t-test of a correlation coefficient is used for testing the sample correlation against population correlation of zero. To test an assumed value of the population coefficient other than zero, we should use z-test for a correlation coefficient.


  1. What makes the tests different such that the t-test can only test for zero? Isn't the z-test a special case of the t-test (infinite degree of freedom)?

  2. Since the t-test can't be used for tested for non-zero correlation. Why can't we always use the z-test? What's the point of the t-test?

EDITED for reference:

100 Statistical Tests by Gopal K.Janji

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1 Answer 1


Short answer: You don't use a t-test of the depicted form when $\rho\neq 0$ simply because the statistic $\frac{r\sqrt{n-2}}{\sqrt{1-r^2}}$ has a $t_{n-2}$ distribution when $\rho= 0$ (and the other assumptions hold) and it doesn't have a $t_{n-2}$ distribution otherwise.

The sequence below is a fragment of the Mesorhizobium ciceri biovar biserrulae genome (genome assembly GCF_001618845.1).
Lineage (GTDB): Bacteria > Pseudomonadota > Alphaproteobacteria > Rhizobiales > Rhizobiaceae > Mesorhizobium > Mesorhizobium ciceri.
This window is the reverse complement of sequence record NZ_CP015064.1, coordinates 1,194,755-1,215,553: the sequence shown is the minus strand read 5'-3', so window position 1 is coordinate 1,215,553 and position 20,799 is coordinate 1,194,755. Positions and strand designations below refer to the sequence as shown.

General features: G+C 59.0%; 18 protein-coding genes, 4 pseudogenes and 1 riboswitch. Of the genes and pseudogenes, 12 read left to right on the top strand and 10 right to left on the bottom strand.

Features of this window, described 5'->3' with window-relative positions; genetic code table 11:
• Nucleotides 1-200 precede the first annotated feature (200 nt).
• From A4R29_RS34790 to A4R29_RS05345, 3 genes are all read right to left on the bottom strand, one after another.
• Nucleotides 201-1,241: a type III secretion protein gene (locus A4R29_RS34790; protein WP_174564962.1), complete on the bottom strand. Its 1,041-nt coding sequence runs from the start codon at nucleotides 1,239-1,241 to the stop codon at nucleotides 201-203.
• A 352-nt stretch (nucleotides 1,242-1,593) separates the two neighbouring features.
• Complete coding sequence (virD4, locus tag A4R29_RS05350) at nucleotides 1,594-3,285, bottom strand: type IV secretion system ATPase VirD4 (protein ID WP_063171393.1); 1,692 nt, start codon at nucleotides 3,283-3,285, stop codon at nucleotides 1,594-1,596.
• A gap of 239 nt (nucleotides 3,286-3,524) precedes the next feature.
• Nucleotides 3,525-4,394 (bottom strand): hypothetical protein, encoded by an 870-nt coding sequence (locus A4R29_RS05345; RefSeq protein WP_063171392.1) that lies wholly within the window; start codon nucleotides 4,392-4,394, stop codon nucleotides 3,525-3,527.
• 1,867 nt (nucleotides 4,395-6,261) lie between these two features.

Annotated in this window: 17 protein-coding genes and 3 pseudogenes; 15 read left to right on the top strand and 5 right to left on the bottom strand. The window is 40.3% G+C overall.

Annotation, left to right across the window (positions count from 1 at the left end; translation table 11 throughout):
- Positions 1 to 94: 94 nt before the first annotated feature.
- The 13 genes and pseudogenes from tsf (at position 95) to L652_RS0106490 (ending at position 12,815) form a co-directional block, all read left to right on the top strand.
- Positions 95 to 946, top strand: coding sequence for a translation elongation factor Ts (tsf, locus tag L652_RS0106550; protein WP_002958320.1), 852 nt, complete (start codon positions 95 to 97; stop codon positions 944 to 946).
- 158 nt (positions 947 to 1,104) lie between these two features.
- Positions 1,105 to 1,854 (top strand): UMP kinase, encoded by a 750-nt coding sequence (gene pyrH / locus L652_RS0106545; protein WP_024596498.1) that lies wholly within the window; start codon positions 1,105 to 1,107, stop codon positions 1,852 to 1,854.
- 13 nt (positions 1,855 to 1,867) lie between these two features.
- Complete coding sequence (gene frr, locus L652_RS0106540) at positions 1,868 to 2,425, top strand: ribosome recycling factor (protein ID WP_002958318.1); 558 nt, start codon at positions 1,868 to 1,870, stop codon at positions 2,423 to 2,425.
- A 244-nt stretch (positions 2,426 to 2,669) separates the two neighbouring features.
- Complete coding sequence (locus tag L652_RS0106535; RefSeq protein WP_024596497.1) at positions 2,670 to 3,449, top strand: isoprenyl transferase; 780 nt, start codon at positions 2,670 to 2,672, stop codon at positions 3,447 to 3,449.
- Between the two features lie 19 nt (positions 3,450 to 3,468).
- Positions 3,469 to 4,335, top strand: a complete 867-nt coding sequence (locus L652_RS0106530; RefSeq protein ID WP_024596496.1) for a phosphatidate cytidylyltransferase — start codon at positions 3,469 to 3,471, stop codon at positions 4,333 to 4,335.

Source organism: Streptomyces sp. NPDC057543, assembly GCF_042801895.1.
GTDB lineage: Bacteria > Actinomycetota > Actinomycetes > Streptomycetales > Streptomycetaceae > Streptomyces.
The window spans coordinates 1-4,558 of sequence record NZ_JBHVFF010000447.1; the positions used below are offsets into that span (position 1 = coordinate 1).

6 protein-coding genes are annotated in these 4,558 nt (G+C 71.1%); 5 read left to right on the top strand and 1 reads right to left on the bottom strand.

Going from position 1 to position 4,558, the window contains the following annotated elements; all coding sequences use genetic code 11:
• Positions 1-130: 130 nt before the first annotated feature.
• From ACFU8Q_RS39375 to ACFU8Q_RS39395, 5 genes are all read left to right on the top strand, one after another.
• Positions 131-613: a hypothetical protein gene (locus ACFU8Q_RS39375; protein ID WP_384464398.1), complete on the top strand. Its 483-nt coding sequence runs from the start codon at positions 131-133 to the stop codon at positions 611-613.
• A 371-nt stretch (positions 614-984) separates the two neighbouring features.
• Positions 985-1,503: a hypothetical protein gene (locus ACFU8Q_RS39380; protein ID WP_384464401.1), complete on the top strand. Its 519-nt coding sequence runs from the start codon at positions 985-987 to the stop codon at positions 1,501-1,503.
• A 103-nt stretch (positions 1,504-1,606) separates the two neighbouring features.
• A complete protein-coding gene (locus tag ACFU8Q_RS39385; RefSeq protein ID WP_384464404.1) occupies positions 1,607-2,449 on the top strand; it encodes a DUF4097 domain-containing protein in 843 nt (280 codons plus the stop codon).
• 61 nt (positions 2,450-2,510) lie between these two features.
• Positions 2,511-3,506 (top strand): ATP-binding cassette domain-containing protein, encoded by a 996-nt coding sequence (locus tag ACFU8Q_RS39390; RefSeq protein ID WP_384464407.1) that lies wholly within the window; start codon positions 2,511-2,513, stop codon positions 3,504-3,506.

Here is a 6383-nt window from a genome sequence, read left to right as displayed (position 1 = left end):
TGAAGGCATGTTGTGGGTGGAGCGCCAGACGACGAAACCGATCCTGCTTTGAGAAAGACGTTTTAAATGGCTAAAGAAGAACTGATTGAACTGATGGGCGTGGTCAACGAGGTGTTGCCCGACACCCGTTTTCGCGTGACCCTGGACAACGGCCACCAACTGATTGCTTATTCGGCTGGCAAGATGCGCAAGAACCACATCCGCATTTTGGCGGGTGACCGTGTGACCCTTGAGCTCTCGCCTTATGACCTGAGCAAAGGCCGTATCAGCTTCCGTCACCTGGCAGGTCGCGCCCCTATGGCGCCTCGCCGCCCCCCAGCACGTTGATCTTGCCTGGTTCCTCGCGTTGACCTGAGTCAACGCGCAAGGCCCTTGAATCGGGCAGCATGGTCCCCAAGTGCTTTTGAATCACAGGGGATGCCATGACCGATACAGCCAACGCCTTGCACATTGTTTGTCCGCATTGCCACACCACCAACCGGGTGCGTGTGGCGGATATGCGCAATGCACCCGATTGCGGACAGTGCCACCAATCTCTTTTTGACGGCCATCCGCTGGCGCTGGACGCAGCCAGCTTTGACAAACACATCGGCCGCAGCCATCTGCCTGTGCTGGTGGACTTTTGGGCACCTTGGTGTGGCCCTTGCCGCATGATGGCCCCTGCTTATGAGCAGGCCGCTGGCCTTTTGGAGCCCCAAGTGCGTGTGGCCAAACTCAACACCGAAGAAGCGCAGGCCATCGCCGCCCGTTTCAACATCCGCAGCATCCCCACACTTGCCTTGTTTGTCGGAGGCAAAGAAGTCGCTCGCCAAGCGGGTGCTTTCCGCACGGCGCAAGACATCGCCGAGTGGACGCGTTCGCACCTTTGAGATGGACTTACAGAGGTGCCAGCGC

There's several different z-tests for a correlation coefficient (whether $\rho$ is $0$ or not), but they're approximate, large sample tests. Some approximations are better than others. It may be that you can also make a good t approximation, but I don't recall seeing a derivation of any that would give you a suitable $\nu$.


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